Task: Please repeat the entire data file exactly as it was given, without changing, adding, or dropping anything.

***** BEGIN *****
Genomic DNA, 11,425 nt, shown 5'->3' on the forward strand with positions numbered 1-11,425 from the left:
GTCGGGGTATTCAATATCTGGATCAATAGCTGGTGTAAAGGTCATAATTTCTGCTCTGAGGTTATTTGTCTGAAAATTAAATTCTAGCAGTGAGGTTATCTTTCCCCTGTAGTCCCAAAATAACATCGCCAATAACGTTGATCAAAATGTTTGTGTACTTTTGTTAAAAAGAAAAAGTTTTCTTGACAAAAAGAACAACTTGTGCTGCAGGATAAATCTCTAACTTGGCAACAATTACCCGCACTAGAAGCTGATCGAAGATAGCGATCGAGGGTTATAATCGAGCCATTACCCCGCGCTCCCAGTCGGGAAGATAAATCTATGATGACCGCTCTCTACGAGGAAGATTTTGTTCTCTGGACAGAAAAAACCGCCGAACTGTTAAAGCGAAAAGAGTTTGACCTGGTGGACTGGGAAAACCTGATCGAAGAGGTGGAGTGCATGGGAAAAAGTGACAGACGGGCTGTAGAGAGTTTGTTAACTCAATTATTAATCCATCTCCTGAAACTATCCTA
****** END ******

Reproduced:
Genomic DNA, 11,425 nt, shown 5'->3' on the forward strand with positions numbered 1-11,425 from the left:
GTCGGGGTATTCAATATCTGGATCAATAGCTGGTGTAAAGGTCATAATTTCTGCTCTGAGGTTATTTGTCTGAAAATTAAATTCTAGCAGTGAGGTTATCTTTCCCCTGTAGTCCCAAAATAACATCGCCAATAACGTTGATCAAAATGTTTGTGTACTTTTGTTAAAAAGAAAAAGTTTTCTTGACAAAAAGAACAACTTGTGCTGCAGGATAAATCTCTAACTTGGCAACAATTACCCGCACTAGAAGCTGATCGAAGATAGCGATCGAGGGTTATAATCGAGCCATTACCCCGCGCTCCCAGTCGGGAAGATAAATCTATGATGACCGCTCTCTACGAGGAAGATTTTGTTCTCTGGACAGAAAAAACCGCCGAACTGTTAAAGCGAAAAGAGTTTGACCTGGTGGACTGGGAAAACCTGATCGAAGAGGTGGAGTGCATGGGAAAAAGTGACAGACGGGCTGTAGAGAGTTTGTTAACTCAATTATTAATCCATCTCCTGAAACTATCCTA